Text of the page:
Michigan State University
RF Cavity, Component and System for Accelerators
This class is full. Please contact email@example.com to have your name added to the waiting list.
Alireza Nassiri, Geoff Waldschmidt, Yawei Yang and Branko Popovic, Argonne National Laboratory
Purpose and Audience
The purpose of this course is to introduce the students to the design, analysis, and modeling of microwave/radio-frequency systems, cavities and components for charged particle accelerators. An essential background in rf accelerator design and hands-on modeling of RF systems will be attained. This course is suitable for senior and/or graduate students from the fields of physics, applied physics, and electrical engineering who are considering careers in accelerator physics, applied physics or microwave/rf engineering. The course is also appropriate for physicists or engineers working in accelerator-related fields who wish to familiarize themselves with rf engineering.
Courses at the upper division undergraduate level in: Electromagnetism (at the level of “Introduction to Electrodynamics” by David J. Griffiths), and Integral Calculus, and Differential Equations (at the level of “Advanced Calculus” by Gerald B. Folland) are required. An introduction to Accelerator Science and Technology at the level of USPAS Fundamentals of Accelerator Physics and Technology with Simulations and Measurements Lab is recommended.
It is the responsibility of the student to ensure that they meet the course prerequisites or have equivalent experience.
The objectives of this course are: 1) to review fundamental rf and microwave engineering principles, 2) apply these principles to the design and analysis of rf systems, cavities and components for accelerator applications, 3) learn and become proficient in numerical modeling and rf simulation, 4) use modeling and simulation tools to design and analyze realistic rf components for accelerators, and 5) clarify beam-cavity interactions. Upon completion of this course, students are expected to understand fundamental rf and microwave principles and to be able to successfully design, model, and analyze rf-based accelerator components.
This course combines a series of twenty lectures with following computer laboratories to accomplish its objectives. The purpose of the lectures is to teach students fundamental concepts through a mathematical treatment and to apply these principles to numerical design, modeling, and measurement of rf components. The instructors will help students familiarize with Microwave Studio - a popular 3D electromagnetic simulation tool that incorporates beam interactions. This is accomplished through interactive and hands-on exercises. Examples employed will help students develop computer skills for rf components and systems. For the computer laboratory sessions, students initially work in small groups and, as they gain experience and expertise, extend work on their own. Students will complete a set of laboratory assignments in addition to daily homework problem sets. The instructors will be available for guidance during evening homework sessions. Students will choose and complete a final design project.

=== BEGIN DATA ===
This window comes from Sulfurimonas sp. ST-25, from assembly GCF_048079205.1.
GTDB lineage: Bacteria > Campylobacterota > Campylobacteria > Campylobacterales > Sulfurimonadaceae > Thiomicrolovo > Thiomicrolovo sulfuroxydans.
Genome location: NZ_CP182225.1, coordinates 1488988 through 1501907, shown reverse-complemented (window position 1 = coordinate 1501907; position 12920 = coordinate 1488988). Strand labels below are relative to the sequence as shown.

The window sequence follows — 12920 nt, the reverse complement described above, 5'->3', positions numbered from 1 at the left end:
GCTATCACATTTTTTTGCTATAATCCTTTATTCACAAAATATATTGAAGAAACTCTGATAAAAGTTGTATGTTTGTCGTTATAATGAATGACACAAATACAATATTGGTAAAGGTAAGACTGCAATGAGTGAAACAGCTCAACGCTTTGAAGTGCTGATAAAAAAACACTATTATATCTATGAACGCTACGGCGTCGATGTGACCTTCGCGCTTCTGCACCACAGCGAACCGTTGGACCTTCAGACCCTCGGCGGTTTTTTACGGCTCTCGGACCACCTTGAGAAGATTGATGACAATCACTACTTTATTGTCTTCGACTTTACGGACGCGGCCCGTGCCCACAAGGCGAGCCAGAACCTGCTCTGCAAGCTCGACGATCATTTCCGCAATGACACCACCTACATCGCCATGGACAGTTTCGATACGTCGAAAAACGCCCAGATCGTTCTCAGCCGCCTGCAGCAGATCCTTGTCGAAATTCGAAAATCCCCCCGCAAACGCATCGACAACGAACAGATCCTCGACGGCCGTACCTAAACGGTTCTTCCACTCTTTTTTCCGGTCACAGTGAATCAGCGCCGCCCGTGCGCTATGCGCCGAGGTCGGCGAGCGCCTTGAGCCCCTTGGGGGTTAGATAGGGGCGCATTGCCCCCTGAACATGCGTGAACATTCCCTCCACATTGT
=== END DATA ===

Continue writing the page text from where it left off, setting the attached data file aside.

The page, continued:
Review of essential applied mathematics, basic rf and microwave theory and properties, transmission lines, Smith chart, impedance matching, field analysis of transmission lines, waveguides, accelerating cavities, power couplers, and other resonant structures. Computer laboratory sessions will focus on understanding and using the design and simulation code Microwave Studio. Fundamental topics will include: Maxwell’s equations, Green’s functions, boundary conditions, wave propagation and plane waves, plane wave reflection from a media interface, and dielectric interfaces. Course topics will include: transmission line theory, wave propagation, field analysis in resonant structures, generator and load mismatches, microwave network analysis, microwave resonators, physics of microwave tubes, dielectric and other lossy materials, time harmonic analysis, perturbation and variational techniques, microwave measurements, and impedance. Acceleration by rf systems for linear and circular accelerators including beam / cavity interaction, beam loading, higher-order mode (HOM) effects, and mode damping will be explored. We will overview numerical methods including: finite difference time domain, finite element, numerical stability conditions, and implementation of absorbing boundary conditions.
(to be provided by the USPAS) Microwave Engineering, 4th edition, by David M. Pozar, Wiley 2012.
The instructors will provide additional reading materials.
Students are evaluated based on the overall course performance: comprehensive final exam (35% course grade), homework assignments (30% course grade), computer lab assignments (20% course grade), and final project (15% course grade).
USPAS Computer Requirements
There will be no Computer Lab and all participants are required to bring their own portable computer to access online course notes and computer resources. This can be a laptop or a tablet with a sufficiently large screen and keyboard. Windows, Mac, and Linux-based systems that are wifi capable and have a standard web browser and mouse are all acceptable. You should have privileges for software installs. If you are unable to bring a computer, please contact firstname.lastname@example.org ASAP to request a laptop loan. Very limited IT support and spare loaner laptops will be available during the session.
Michigan State University course number: PHY 963 Section 703, US Particle Accelerator School
Indiana University course number: Physics 571, Special Topics in Physics of Beams
MIT course number: 8.790, Accelerator Physics